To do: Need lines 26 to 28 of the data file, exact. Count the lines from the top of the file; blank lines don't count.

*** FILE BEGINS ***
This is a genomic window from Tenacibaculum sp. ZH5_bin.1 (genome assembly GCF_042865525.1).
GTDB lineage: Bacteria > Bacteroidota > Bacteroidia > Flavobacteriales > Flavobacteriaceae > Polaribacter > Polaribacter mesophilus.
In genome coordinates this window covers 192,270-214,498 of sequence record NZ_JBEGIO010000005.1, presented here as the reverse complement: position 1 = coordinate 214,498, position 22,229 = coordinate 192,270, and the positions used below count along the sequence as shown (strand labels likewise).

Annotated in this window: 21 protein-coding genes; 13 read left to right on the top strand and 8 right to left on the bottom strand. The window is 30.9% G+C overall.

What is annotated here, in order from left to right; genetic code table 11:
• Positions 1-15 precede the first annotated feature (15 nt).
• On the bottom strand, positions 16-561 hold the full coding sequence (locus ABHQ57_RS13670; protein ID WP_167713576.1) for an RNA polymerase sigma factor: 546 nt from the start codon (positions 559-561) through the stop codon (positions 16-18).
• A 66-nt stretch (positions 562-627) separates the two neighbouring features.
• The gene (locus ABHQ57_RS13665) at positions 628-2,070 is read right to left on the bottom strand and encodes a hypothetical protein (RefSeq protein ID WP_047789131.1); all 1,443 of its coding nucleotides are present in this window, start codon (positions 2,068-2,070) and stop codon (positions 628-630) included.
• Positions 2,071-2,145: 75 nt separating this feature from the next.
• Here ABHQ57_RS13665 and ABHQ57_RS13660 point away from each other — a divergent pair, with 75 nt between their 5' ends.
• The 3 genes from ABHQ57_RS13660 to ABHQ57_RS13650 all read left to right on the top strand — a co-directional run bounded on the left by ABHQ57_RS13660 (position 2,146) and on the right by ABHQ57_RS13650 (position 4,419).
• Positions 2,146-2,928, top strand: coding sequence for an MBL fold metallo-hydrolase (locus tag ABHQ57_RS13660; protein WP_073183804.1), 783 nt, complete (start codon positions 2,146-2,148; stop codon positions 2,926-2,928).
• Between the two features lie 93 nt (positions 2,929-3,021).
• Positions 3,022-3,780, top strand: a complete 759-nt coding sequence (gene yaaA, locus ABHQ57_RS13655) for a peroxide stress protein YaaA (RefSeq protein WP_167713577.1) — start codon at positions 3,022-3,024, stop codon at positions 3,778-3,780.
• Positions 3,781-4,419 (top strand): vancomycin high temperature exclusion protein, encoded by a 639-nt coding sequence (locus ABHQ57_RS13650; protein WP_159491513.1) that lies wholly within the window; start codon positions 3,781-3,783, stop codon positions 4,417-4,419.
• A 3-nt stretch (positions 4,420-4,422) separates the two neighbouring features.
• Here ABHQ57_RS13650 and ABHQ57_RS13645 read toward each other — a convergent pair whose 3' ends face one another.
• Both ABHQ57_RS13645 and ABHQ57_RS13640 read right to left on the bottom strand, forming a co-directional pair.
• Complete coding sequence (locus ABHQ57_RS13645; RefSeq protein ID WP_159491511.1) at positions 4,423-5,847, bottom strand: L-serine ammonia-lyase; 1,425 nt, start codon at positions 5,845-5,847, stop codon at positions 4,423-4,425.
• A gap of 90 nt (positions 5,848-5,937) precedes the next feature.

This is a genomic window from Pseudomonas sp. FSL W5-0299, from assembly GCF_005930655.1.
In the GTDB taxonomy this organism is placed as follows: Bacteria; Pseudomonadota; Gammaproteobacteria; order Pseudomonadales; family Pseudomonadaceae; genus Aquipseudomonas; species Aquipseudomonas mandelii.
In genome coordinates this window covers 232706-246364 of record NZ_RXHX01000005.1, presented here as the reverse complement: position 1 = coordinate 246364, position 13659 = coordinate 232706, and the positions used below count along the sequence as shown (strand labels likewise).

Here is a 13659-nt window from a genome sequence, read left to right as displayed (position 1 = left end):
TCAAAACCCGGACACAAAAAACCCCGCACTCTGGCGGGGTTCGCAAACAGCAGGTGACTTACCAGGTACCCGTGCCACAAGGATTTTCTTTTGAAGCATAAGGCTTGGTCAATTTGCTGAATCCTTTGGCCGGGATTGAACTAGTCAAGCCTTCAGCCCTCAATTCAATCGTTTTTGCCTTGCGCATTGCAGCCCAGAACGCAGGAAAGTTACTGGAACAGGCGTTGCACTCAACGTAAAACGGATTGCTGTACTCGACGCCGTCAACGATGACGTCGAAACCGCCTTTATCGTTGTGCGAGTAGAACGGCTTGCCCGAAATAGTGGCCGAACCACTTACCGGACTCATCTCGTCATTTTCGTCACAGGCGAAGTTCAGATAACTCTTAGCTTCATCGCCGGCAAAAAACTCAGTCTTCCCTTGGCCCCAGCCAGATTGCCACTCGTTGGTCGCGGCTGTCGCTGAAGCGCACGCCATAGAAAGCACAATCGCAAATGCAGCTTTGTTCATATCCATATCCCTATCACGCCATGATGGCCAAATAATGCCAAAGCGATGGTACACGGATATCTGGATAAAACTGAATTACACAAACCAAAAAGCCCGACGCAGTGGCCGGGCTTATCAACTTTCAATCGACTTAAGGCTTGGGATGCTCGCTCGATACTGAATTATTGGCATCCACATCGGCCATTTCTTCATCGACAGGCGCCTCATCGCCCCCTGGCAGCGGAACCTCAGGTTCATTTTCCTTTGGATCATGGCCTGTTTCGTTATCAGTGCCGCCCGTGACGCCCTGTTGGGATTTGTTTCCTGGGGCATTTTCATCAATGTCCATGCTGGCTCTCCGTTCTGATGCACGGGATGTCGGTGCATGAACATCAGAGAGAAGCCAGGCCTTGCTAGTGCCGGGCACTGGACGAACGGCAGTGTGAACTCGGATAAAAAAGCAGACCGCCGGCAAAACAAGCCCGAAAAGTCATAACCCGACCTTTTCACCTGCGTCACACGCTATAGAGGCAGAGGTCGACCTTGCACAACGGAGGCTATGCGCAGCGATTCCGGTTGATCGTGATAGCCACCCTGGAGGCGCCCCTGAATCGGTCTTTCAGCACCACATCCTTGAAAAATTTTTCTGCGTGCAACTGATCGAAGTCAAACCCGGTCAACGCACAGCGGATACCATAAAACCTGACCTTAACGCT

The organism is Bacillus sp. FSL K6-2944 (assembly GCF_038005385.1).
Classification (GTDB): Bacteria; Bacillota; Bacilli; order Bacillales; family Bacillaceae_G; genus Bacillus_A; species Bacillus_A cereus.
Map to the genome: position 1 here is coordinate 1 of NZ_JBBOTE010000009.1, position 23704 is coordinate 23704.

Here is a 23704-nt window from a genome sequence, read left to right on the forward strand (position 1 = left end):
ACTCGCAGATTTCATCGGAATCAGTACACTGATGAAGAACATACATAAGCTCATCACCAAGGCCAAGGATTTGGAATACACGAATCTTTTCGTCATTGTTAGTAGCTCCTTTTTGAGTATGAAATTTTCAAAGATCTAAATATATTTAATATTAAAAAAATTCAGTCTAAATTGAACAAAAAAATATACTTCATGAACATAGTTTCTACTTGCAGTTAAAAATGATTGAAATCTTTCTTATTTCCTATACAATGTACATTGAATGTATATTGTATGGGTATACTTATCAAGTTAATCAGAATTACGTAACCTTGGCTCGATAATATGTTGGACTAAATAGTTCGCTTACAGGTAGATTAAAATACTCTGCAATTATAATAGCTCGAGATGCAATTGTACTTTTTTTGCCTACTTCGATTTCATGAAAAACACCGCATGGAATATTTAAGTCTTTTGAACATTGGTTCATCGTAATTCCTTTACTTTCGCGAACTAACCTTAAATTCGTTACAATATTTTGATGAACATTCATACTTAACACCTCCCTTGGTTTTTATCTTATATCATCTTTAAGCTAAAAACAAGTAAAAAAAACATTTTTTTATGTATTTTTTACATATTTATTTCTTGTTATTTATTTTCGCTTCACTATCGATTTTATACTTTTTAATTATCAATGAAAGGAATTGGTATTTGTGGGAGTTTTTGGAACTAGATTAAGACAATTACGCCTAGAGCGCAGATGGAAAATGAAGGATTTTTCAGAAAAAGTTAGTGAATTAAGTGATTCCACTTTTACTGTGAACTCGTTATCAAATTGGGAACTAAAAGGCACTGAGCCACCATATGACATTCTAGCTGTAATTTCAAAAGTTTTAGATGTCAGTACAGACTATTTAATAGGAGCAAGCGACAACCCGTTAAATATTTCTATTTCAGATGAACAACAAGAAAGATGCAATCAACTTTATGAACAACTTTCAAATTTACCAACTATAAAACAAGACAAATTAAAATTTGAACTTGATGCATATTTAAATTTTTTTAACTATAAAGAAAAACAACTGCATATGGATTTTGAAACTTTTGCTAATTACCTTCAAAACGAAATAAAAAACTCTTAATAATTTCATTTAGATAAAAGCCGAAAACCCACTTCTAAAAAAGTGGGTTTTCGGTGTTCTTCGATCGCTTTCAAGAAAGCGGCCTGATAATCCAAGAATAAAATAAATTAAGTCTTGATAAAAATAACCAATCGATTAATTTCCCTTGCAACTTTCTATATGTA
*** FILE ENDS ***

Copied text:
TCAAAACCCGGACACAAAAAACCCCGCACTCTGGCGGGGTTCGCAAACAGCAGGTGACTTACCAGGTACCCGTGCCACAAGGATTTTCTTTTGAAGCATAAGGCTTGGTCAATTTGCTGAATCCTTTGGCCGGGATTGAACTAGTCAAGCCTTCAGCCCTCAATTCAATCGTTTTTGCCTTGCGCATTGCAGCCCAGAACGCAGGAAAGTTACTGGAACAGGCGTTGCACTCAACGTAAAACGGATTGCTGTACTCGACGCCGTCAACGATGACGTCGAAACCGCCTTTATCGTTGTGCGAGTAGAACGGCTTGCCCGAAATAGTGGCCGAACCACTTACCGGACTCATCTCGTCATTTTCGTCACAGGCGAAGTTCAGATAACTCTTAGCTTCATCGCCGGCAAAAAACTCAGTCTTCCCTTGGCCCCAGCCAGATTGCCACTCGTTGGTCGCGGCTGTCGCTGAAGCGCACGCCATAGAAAGCACAATCGCAAATGCAGCTTTGTTCATATCCATATCCCTATCACGCCATGATGGCCAAATAATGCCAAAGCGATGGTACACGGATATCTGGATAAAACTGAATTACACAAACCAAAAAGCCCGACGCAGTGGCCGGGCTTATCAACTTTCAATCGACTTAAGGCTTGGGATGCTCGCTCGATACTGAATTATTGGCATCCACATCGGCCATTTCTTCATCGACAGGCGCCTCATCGCCCCCTGGCAGCGGAACCTCAGGTTCATTTTCCTTTGGATCATGGCCTGTTTCGTTATCAGTGCCGCCCGTGACGCCCTGTTGGGATTTGTTTCCTGGGGCATTTTCATCAATGTCCATGCTGGCTCTCCGTTCTGATGCACGGGATGTCGGTGCATGAACATCAGAGAGAAGCCAGGCCTTGCTAGTGCCGGGCACTGGACGAACGGCAGTGTGAACTCGGATAAAAAAGCAGACCGCCGGCAAAACAAGCCCGAAAAGTCATAACCCGACCTTTTCACCTGCGTCACACGCTATAGAGGCAGAGGTCGACCTTGCACAACGGAGGCTATGCGCAGCGATTCCGGTTGATCGTGATAGCCACCCTGGAGGCGCCCCTGAATCGGTCTTTCAGCACCACATCCTTGAAAAATTTTTCTGCGTGCAACTGATCGAAGTCAAACCCGGTCAACGCACAGCGGATACCATAAAACCTGACCTTAACGCT

The organism is Bacillus sp. FSL K6-2944 (assembly GCF_038005385.1).
Classification (GTDB): Bacteria; Bacillota; Bacilli; order Bacillales; family Bacillaceae_G; genus Bacillus_A; species Bacillus_A cereus.